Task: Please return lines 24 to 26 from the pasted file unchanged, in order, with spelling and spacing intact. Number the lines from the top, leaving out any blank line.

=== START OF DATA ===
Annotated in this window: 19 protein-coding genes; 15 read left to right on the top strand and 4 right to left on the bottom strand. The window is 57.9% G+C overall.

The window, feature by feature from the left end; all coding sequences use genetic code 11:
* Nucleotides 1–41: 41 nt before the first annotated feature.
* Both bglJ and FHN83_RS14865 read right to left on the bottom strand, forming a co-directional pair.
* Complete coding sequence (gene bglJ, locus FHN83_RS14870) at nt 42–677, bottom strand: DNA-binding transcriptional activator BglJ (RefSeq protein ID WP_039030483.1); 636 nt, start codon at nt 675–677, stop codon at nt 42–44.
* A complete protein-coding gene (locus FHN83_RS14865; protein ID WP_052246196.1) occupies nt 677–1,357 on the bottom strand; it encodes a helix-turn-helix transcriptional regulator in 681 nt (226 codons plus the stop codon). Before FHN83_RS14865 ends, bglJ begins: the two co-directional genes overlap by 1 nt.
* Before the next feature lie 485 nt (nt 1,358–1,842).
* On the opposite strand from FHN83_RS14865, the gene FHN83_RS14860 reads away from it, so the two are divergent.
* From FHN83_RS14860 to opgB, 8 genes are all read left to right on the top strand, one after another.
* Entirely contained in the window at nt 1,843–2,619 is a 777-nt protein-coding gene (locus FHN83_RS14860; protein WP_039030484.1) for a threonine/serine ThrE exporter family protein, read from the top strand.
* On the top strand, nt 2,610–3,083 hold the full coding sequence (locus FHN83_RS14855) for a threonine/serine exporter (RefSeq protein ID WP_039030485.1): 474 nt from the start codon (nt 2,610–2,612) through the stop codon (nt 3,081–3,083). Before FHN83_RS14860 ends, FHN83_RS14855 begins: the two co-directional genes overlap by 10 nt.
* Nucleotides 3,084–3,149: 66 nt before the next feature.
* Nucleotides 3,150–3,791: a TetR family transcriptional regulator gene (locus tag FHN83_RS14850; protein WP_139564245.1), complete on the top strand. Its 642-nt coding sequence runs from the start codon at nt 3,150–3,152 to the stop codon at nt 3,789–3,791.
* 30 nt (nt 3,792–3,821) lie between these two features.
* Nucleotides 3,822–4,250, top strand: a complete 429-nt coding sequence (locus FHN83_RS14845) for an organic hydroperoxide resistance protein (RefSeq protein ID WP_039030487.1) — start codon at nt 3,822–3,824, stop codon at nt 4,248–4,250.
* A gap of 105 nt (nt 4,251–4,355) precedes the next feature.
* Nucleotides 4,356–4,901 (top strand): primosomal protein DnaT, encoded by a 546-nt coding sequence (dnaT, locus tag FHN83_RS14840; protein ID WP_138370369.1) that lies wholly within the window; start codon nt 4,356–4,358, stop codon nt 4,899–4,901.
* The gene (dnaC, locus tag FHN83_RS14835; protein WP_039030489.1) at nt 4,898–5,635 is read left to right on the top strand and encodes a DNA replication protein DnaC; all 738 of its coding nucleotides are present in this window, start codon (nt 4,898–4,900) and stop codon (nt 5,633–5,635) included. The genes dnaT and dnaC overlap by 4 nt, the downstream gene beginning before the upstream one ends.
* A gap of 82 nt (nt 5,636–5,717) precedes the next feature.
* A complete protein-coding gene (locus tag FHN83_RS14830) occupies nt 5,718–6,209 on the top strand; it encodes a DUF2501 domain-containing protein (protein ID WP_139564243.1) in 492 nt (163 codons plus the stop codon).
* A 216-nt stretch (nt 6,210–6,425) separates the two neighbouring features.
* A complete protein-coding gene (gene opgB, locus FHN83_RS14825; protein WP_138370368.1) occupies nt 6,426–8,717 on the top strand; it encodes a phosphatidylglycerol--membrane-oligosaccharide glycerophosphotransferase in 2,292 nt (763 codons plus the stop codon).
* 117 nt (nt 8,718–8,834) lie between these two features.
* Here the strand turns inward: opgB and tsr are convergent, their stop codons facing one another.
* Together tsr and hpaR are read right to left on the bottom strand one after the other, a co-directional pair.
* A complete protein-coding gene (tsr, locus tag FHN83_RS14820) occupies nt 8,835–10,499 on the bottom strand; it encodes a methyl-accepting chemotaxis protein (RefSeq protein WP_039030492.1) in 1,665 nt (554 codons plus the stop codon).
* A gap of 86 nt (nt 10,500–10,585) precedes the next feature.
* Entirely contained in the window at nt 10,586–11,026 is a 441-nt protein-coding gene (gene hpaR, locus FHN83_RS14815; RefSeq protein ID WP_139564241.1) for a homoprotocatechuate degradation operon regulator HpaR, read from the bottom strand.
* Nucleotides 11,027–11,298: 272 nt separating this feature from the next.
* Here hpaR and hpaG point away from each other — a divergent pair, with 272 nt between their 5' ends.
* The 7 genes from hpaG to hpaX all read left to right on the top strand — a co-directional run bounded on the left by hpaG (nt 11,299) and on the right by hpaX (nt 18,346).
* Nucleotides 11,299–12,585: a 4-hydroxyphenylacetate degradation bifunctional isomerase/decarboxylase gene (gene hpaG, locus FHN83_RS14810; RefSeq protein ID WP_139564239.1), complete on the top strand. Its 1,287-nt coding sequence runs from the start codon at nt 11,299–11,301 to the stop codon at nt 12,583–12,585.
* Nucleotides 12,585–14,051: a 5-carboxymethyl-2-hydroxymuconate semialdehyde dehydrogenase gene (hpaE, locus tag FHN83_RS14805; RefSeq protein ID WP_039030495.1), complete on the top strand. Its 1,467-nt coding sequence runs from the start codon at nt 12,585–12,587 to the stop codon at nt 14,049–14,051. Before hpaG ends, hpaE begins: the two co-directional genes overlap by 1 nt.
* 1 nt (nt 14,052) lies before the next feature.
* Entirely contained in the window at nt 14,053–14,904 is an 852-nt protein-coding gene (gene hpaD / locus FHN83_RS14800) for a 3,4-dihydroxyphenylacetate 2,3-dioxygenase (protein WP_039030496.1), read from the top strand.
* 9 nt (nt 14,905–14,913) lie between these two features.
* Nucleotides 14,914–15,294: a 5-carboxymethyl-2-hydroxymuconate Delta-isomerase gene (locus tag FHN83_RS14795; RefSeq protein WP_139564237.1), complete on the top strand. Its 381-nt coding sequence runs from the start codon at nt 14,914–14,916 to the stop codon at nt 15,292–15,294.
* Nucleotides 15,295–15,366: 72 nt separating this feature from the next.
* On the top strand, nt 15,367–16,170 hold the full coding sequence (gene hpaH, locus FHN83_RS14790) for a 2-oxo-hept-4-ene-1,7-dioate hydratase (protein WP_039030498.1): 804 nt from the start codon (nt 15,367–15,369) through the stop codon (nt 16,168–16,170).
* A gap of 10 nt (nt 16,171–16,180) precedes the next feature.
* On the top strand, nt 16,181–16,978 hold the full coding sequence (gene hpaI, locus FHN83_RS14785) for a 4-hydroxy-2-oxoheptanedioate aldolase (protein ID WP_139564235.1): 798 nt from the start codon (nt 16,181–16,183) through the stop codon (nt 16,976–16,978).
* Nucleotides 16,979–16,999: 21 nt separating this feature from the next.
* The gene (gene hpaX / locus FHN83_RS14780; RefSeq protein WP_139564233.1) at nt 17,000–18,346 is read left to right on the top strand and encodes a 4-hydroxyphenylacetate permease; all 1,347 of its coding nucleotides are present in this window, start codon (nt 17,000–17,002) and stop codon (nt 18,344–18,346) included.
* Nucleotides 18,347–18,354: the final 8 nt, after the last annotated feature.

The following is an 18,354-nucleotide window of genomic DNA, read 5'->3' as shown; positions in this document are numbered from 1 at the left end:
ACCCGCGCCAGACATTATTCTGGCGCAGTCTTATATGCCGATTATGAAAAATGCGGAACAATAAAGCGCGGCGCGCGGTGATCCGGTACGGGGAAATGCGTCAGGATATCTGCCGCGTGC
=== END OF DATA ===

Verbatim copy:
* Here the strand turns inward: opgB and tsr are convergent, their stop codons facing one another.
* Together tsr and hpaR are read right to left on the bottom strand one after the other, a co-directional pair.
* A complete protein-coding gene (tsr, locus tag FHN83_RS14820) occupies nt 8,835–10,499 on the bottom strand; it encodes a methyl-accepting chemotaxis protein (RefSeq protein WP_039030492.1) in 1,665 nt (554 codons plus the stop codon).